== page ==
Wednesday, August 9, 2017

Original Child Bomb: What We Talk About When We Talk About The Bomb (Part 6)



Today is the 72nd anniversary of the bombing of Nagasaki. This is the last post in the series. For now. The other posts can be found here: Part 1Part 2Part 3Part 4, Part 5

Nagasaki, August 1945
There are still so many issues to explore: how the collusion between science and big money (The Manhattan Project) created a legacy of how science is done to this day; the Dr. Strangelove-ian aestheticism that some feel toward the god-like power and extreme violence of these weapons; how the US government censored much of the information and imagery about the bombings from the US public and how that legacy of being treated as children has shaped how the US public sees itself in terms of each new war that has followed (as innocent children, willfully ignorant of atrocities committed in their name); and a look at nuclear weapons proliferation and the lack of interest on the part of any nuclear power to begin talking about disarmament.

Nagasaki Peace Park, 2017

Right now, today, the nuclear missile saber rattling is still going on between Kim Jong-Un and Donald Trump. Two narcissistic leaders, consumed with their own power; showing the world, through their reckless rhetoric, what deep insecurities they have about their manhood. It would be almost funny…but mostly sad…if you saw this threat and counter-threat going on in a bar…but we're talking about nuclear weapons. Too many lives are at stake. As I've said a few times in this series: NO ONE should have this kind of power. Not the US, not North Korea, not Russia, not China, or any other countries possessing a nuclear arsenal. No one is capable of handling it.

A Shadow Etched in Stone


Nagasaki, 1945
As I explored different aspects of the nuclear weapons debate, specifically taking a good, long look at the strategy of bombing civilians in general, the image of the shadow etched in stone on the steps of a bank in Hiroshima kept coming back to me. The shadow without body, an image of a person who is not there, anonymous, became etched deep into my mind, and, for a time, I couldn't shake it. It appeared in my mind's eye before sleep, and returned when I woke up. Who was that? Why were they waiting in front of the bank? Did they have money worries? What did they hear that morning before the blast? Birds? Trolleys?


Nagasaki, 1945
I began to see the image of the shadow on the stone steps as a symbol for all those who have ever died, or suffered terrible loss, from falling bombs - not just Hiroshima and Nagasaki victims - but all the dead everywhere. When bombs begin falling, civilians become shadows without bodies. No one considers all those bodies in their decision-making process. Which leads me to a conclusion about the nuclear bombing of the two Japanese cities in 1945: it is my belief that once war is declared and the fighting begins - a hideous and morally indefensible decision like that is bound to be made.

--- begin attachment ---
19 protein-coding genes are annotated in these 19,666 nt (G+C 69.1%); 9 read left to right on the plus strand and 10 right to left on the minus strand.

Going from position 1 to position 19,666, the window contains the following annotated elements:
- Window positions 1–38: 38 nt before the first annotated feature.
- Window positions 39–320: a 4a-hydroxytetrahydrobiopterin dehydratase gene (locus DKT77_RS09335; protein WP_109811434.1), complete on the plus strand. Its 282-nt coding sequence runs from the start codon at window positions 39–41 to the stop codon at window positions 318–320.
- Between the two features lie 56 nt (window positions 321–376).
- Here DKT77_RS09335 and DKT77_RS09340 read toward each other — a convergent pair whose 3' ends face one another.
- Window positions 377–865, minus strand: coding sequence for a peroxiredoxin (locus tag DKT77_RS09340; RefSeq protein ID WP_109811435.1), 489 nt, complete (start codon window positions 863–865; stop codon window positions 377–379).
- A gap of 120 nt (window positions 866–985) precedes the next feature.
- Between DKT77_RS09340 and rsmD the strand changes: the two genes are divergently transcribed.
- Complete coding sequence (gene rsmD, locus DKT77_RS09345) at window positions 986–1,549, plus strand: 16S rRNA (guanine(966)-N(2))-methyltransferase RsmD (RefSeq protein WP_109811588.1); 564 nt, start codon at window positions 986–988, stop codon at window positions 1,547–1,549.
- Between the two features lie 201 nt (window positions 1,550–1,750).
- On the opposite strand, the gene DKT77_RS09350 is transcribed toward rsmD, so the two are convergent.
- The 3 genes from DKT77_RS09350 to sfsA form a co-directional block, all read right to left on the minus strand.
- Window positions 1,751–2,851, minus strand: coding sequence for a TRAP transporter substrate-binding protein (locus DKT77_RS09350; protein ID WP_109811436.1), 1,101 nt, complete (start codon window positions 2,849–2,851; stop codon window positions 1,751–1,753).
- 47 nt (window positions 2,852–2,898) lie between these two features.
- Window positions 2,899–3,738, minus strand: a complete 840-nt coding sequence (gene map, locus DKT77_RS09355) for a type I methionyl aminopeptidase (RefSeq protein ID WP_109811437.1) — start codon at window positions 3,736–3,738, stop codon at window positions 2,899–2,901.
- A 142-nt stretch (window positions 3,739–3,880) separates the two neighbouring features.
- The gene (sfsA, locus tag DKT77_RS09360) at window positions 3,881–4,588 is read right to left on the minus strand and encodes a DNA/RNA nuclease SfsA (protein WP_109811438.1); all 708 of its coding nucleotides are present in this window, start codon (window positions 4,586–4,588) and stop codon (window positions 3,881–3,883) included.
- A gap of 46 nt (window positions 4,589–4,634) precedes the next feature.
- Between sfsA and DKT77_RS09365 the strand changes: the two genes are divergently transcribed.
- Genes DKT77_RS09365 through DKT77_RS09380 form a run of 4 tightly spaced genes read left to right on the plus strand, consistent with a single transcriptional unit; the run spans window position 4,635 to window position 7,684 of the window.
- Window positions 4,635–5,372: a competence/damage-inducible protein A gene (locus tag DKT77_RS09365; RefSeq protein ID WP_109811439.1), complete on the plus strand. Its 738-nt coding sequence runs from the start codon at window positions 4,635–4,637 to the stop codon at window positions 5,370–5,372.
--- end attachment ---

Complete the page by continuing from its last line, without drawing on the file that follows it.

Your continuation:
Shadow Poem

Mother & Child/Hiroshima, August 1945
During the weeks when I could not shake the image of the shadow in stone, a poem began to form. The subject matter called to mind the writing of Paul Celan - creating a balance between the desperate urge to give something so terrible a voice and the desire to remain silent as an appropriate form of reverence to the magnitude of the pain and loss suffered. I started reading Celan again. After I finished the poem, I realized that the last half of the last line is from one of Celan's later, more fragmentary poems. So, a gassho to Celan for helping me finish it.
  

Absence: Shadow

1.

What is always there
is what is not there.

2.

A lifted leg, deep in stone.
Running, deeper into stone.

3.

No tongue, can't say the word.
Take it, please take it, my word.

4.

Money worries. Morning heat.
The heart. A bird.

5.

No skin. Prey to light.
Take it, take it, my cheek against stone.

6.

At what temperature
does love burn?

7.

No lifted hand, gesturing for water.
Take it, please take it, drink from my mouth.


(for all the dead from falling bombs)


Hiroshima Peace March, 2017


 Other resources:


Nagasaki: the forgotten victim of nuclear terror (article about Southard's book)

Hiroshima by John Hersey




Peace crane offerings at the Children's Peace Memorial, Hiroshima

Organizations


ICAN: international campaign to abolish nuclear weapons: http://www.icanw.org/

Nuclear Age Peace Foundation: https://www.wagingpeace.org/

Nukewatch: https://nukewatch.org/  


Campaign for Nuclear Disarmament: http://www.cnduk.org/




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